Over the past few years, courts have begun cracking down on improper damages theories. The Federal Circuit’s 2012 opinion in LaserDynamics v. Quanta is instructive on this point, noting that in the absence of evidence that the patented functionality is the source of the demand for the entire product, then damages must be based on the “smallest salable patent-practicing unit.” This is an issue that has particular relevance to standard-essential patent litigation, as the functionality that allows for standards compliance is often implemented on a smaller chip within a larger consumer product device — think of a baseband chip within a smartphone, for instance.
In fact, this very issue just arose in a pending litigation (set to go to trial later this month in E.D. Tex.) brought by non-practicing entity Wi-LAN against Alcatel-Lucent, Ericsson, Sony Mobile Communications, and HTC, in which Wi-LAN accused the defendants of infringing several Wi-LAN patents by manufacturing and selling base stations and handsets that are compliant with the 3GPP High-Speed Packet data Access cellular standard (HSPA). This past Friday, presiding Judge Leonard Davis granted in part a Daubert motion brought by Alcatel-Lucent, HTC, and Sony to exclude certain Wi-LAN expert testimony on damages.
Wi-LAN’s expert, John C. Jarosz, had analyzed several existing Wi-LAN license agreements involving the patents-in-suit, and calculated a damages figure in the amount of a lump-sum royalty that was based on a reasonable royalty and a hypothetical negotiation between the parties. But the court found that Mr. Jarosz did not tie the calculation of damages to the smallest saleable patent-practicing unit, instead using the price of the entire HSPA-compliant base station as a base without offering evidence that the patented features drove demand for the entire product. The court noted that in fact, the base stations needed only an optional software upgrade and modem card to comply with the HSPA standard — and the patents-in-suit represent only a small portion of the overall HSPA standard. As such, the court excluded Mr. Jarosz’s reasonable royalty calculations as being a violation of the Entire Market Value rule. The court also rejected a “catch-all” statement by Mr. Jarosz that he had taken all the evidence into consideration in arriving at a final lump-sum royalty (based in part on a reasonably royalty), calling this “a poor substitute for the required analysis” that distinguishes between patented and unpatented features of an accused device.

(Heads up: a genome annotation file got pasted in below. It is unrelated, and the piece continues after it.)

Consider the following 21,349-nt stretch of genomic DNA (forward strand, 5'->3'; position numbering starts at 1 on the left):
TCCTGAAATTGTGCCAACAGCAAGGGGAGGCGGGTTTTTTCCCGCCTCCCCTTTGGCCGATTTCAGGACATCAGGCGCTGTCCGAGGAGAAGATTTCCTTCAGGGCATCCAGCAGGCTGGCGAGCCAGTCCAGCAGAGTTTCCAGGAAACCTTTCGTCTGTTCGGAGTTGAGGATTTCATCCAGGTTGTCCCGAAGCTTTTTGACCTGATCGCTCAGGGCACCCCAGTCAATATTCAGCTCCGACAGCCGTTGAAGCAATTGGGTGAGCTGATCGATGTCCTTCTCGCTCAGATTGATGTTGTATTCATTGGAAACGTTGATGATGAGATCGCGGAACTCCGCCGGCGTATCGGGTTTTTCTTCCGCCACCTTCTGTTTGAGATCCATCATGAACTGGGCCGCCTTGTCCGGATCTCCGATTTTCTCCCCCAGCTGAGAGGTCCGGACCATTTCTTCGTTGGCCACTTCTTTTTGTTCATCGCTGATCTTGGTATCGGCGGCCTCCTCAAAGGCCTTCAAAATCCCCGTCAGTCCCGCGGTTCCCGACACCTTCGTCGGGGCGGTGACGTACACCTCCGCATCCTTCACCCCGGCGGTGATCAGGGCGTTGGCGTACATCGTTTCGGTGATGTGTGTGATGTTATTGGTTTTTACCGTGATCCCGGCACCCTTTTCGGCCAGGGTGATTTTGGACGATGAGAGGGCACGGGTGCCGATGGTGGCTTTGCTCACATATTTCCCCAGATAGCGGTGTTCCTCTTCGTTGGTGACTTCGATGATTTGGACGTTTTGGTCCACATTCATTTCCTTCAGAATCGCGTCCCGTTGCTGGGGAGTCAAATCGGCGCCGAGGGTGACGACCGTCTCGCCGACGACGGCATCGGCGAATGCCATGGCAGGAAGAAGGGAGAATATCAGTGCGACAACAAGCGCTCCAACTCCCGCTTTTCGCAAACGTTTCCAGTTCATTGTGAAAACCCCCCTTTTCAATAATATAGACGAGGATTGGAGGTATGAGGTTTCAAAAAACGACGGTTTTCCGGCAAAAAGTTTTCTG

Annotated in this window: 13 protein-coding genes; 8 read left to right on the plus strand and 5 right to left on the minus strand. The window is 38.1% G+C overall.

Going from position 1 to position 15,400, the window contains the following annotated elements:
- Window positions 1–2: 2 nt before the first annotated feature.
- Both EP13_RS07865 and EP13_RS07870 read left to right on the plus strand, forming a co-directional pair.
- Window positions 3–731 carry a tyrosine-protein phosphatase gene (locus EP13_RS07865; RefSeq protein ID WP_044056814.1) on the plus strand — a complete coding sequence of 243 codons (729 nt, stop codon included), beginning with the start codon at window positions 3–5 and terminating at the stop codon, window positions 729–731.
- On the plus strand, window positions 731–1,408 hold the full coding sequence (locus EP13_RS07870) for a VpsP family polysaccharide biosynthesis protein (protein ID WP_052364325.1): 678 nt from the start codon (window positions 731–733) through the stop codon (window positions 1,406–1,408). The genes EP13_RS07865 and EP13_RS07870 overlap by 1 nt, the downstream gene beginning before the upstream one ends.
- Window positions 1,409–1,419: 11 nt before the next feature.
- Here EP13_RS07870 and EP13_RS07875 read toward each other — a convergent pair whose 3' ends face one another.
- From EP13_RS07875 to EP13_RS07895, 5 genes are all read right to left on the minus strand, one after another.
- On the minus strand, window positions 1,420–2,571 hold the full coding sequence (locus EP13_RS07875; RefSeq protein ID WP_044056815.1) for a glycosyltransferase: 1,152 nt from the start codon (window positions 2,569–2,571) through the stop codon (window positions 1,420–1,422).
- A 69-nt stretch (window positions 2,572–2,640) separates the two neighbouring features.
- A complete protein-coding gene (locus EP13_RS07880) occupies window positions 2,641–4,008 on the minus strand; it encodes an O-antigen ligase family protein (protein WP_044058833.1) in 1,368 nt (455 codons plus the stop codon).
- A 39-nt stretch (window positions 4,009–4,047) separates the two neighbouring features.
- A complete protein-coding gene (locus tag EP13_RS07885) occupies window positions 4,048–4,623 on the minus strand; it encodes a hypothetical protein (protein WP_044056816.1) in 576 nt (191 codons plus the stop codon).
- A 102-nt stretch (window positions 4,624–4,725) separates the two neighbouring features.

The court did, however, allow for Wi-LAN to present an amended report by July 3, with subsequent (and expedited) depositions and rebuttal reports to follow if necessary. Having expert damages testimony excluded can be crippling or even fatal to a patent owner’s case (as Apple and Motorola learned before Judge Posner last year), so you can bet that Wi-LAN’s expert is currently preparing a supplemental report. We’ll keep you posted on any interesting trial and post-trial happenings in this case over the next few weeks.